‘Racist Islamophobic people hacking my phone’
A bigger controversy stemmed from some of his other Facebook posts. In one of those, he allegedly wrote in July 2019, “Yeah if these racist islamophobic people would stop hacking my phone and let me have a normal life I probably could.” Once, he shared an article lambasting Donald Trump over immigration. Another time, he shared his views and opposition to gay marriage and abortion.
Quite shockingly, he addressed the 2019 Christchurch mosque shootings in New Zealand and reposted a message that read, “The Muslims at the #christchurch mosque were not the victims of a single shooter. They were the victims of the entire Islamophobia industry that vilified them.”
Soon after his name was revealed, his old Facebook posts started doing the rounds on social media. Here are some of those posts that have now been deleted.
A huge debate was stirred among social media users over his race and religion. The words ‘He's Muslim’ started trending on the micro-blogging platform.
Many Twitter users then took to the platform to slam the trend. “Last week, the shooter's religion was never brought up until media outlets mentioned "him going to church" to humanize him. This week, 'He's Muslim' is trending to indict an entire faith. Again,” one tweet read and another said, “Saying the Colorado shooter ‘isn’t white, he’s Muslim’ is the equivalent of saying ‘he’s not black, he’s Baptist’. ...Y’all do know Muslim refers to a follower of the religion of Islam, right?”
A third wrote, “One day Americans will realize that white people can be Muslim because Islam is a religion. I see people saying he’s not white he’s Muslim like just because of his name they’re assuming he’s Muslim. Man people are dumb.”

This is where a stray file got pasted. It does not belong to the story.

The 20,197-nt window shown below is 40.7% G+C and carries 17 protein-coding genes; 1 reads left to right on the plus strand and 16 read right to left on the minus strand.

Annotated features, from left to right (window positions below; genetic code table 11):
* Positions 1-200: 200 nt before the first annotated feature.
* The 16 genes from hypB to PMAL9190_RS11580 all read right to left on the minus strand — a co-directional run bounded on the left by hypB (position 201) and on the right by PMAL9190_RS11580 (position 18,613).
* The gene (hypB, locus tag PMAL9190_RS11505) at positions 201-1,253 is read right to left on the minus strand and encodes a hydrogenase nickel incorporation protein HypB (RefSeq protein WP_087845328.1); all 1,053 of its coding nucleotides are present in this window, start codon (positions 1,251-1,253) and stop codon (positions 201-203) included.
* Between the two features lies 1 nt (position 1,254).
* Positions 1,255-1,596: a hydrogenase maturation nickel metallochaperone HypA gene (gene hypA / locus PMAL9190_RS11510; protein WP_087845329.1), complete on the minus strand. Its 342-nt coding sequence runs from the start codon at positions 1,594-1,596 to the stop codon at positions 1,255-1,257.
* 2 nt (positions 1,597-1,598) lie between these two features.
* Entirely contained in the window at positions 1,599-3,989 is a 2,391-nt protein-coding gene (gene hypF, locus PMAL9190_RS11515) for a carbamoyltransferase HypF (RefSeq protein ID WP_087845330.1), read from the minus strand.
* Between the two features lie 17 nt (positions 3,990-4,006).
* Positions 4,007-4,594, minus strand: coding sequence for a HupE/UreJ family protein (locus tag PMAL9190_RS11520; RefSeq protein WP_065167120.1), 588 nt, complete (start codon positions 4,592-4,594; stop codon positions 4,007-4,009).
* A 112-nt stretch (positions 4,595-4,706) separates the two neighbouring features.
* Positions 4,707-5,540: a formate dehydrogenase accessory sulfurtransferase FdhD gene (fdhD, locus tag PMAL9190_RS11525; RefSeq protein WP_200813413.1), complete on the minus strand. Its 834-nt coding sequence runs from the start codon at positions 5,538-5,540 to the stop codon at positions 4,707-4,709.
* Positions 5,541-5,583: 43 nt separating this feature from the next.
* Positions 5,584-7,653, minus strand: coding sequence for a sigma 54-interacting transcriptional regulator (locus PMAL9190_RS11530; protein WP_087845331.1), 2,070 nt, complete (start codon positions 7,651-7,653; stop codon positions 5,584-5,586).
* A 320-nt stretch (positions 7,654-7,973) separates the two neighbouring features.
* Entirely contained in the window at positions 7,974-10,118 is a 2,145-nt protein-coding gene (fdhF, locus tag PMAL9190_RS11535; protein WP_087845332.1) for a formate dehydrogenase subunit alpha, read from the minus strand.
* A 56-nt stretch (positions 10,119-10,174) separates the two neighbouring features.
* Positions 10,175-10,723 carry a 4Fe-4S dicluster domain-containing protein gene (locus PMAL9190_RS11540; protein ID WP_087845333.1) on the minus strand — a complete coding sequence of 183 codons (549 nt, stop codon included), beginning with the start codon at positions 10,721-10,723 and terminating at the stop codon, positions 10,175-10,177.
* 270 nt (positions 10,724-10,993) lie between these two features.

Last week, the shooter's religion was never brought up until media outlets mentioned "him going to church" to humanize him.— Khaled Beydoun (@KhaledBeydoun) March 23, 2021
This week, "He's Muslim" is trending to indict an entire faith. Again.
Saying the Colorado shooter “isn’t white, he’s Muslim” is the equivalent of saying “he’s not black, he’s Baptist”.— Biddl3 (@Biddl3) March 23, 2021
...Y’all do know Muslim refers to a follower of the religion of Islam, right?
One day Americans will realize that white people can be Muslim because Islam is a religion. I see people saying he’s not white he’s Muslim like just because of his name they’re assuming he’s Muslim. man people are dumb— Ussy Gussy Pussy Goddess♋️ Top 5.7%OF (@Jaslynn_nichole) March 23, 2021
The victims were also identified, whose ages ranged from 20 to 65. The names were revealed to be Denny Strong, 20; Neven Stanisic, 23; Rikki Olds, 25; Tralona Bartkowika, 49; Suzanne Fountain, 59; Teri Leiker, 51; Boulder Police Officer Eric Talley, 51; Kevin Mahoney, 61; Lynn Murray, 62; Jody Waters, 65.
With tears in her eyes, Boulder Police Chief Maris Harold said, “I want to say to the community, I am so sorry this incident happened,” adding, “and we are going to do everything in our power to make sure this suspect has a thorough trial and we do a thorough investigation.”